Calle Ocho — eighth street — is one of the most historic streets in the city. It runs through Little Havana, and in the parks, you will find men playing dominos and smoking cigars. One day, I sat in the park and watched the old Cubans playing dominos, and I had no idea what the hell was going on. All up and down this street, you will find monuments, memorials, Cuban restaurants, music shops; but my favorite place on Calle Ocho — like all cool things in Miami it was introduced to me by my good friend, El Gonzo — was El Rey De Las Fritas. The king of the fritas. Anthony Bourdain ate at this restaurant on his show, No Reservations. It’s nothing extravagant — in fact, it’s greasy. But oh-so delicious. Now, you may ask what is a frita, and I will tell you the truth — pork mystery. But it’s delicious. They put these potato sticks on the top, and it is a wonderful “culinary” experience. But maybe the best part is that you can wash the fritas down with an amazing shake. They even have a shake made out of rice puffs — or something that tastes like that. If you’re in Miami, and you’re looking for something off the beaten path, then you better go here.
2. Coffee — Espresso –Cafecito — Cafe Con Leche — Cortido — Collata
I have tried for years to find a cup of coffee that can compare to the cups of Jose in Miami. But nothing compares. “Cuban coffee,” usually made with cafe bustelo, is made in various ways with espresso and sucre: cafe con leche, cortadito, collata, cafecito. My favorite was a cafe con leche. Basically, it’s an espresso with milk. But there is something about the way it is made in Miami that is completely unique. I used to love to walk up to a coffee shop — usually just a window — listen to the espresso machines gurgling and eat an empanada or these amazing cookies filled with dulce de leche. And I have tried to drink a cafe con leche in other places, but it’s never made right. It’s frustrating. But no one, at least in Los Angeles, seems to know how to create an authentic cafe con leche. (If there is, then tell me where.)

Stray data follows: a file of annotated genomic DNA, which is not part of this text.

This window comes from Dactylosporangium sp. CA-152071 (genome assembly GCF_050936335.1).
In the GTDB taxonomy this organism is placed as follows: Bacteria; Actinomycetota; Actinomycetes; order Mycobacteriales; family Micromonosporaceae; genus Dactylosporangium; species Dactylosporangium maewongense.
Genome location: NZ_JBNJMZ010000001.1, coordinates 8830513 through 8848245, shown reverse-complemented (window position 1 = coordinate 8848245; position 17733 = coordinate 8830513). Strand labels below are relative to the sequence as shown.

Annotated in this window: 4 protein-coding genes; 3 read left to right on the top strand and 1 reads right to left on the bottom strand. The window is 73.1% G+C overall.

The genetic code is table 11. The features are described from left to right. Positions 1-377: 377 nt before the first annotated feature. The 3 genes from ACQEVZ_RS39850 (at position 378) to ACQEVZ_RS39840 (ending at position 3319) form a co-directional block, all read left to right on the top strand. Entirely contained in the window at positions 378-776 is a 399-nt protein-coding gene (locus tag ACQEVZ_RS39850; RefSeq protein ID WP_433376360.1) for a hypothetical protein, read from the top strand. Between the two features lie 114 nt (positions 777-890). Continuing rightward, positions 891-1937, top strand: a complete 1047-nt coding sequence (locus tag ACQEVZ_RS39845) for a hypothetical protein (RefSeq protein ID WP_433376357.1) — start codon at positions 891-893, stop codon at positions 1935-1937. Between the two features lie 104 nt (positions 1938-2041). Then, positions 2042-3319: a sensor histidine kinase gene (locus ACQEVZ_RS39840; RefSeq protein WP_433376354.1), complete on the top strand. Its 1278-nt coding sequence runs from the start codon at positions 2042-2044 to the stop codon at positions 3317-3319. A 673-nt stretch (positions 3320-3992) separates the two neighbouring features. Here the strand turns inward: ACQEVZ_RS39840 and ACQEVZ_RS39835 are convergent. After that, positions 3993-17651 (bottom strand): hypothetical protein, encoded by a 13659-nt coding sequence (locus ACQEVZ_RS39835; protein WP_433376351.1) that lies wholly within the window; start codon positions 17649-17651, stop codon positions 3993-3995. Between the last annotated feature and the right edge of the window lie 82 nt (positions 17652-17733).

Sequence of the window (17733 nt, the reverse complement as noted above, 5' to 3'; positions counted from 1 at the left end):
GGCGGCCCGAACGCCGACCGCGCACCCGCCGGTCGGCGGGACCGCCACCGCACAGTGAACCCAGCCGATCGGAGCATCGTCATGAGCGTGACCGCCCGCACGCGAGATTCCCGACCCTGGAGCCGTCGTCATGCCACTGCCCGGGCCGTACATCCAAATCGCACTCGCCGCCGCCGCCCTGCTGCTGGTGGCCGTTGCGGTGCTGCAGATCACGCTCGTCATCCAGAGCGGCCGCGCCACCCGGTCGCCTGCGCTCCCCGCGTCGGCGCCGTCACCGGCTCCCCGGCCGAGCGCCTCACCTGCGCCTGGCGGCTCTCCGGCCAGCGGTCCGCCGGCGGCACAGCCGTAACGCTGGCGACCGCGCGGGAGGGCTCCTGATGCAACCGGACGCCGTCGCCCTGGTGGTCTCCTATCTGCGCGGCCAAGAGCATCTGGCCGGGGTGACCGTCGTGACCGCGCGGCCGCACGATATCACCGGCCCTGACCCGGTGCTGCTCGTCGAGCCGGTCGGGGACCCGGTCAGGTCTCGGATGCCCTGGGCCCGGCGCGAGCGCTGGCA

1. Books and Books — Coral Gables
In Los Angeles, there are countless book stores that are incredible. Book Soup and The Last Bookstore are my favorite. But in Miami, there was no question; Books and Books in the heart of Coral Gables was the best book store in the Magic City and one of the best spots to eat and hear an incredible reading. I can’t tell you how many great writers I’ve seen there, and when I was in the MFA Program at Florida International, Books and Books became a sort of meeting ground for the program outside of the university. Our teachers read there; our alum read there; and even, sometimes, the students read there, too. So many good memories. I used to order a cup of coffee, sit on the patio, and write stories. Plus, they had this turkey, apple, brie sandwich with mango chutney butter that was just out of this world. For the literary crew of Miami, Books and Books is a special place — a meeting ground, a repository and trade post of ideas, and, well, just a beautiful site of book displays. Go to Books and Books. I can’t wait to return.
3 thoughts on “Five Things I Miss About Miami”
Thanks, Joe! I’m glad all seems to be going well out there, but we miss you, too!!
Great, Mitchell. Thanks so much for reading. Looking forward to coming back in the future.
When you do, please let us know!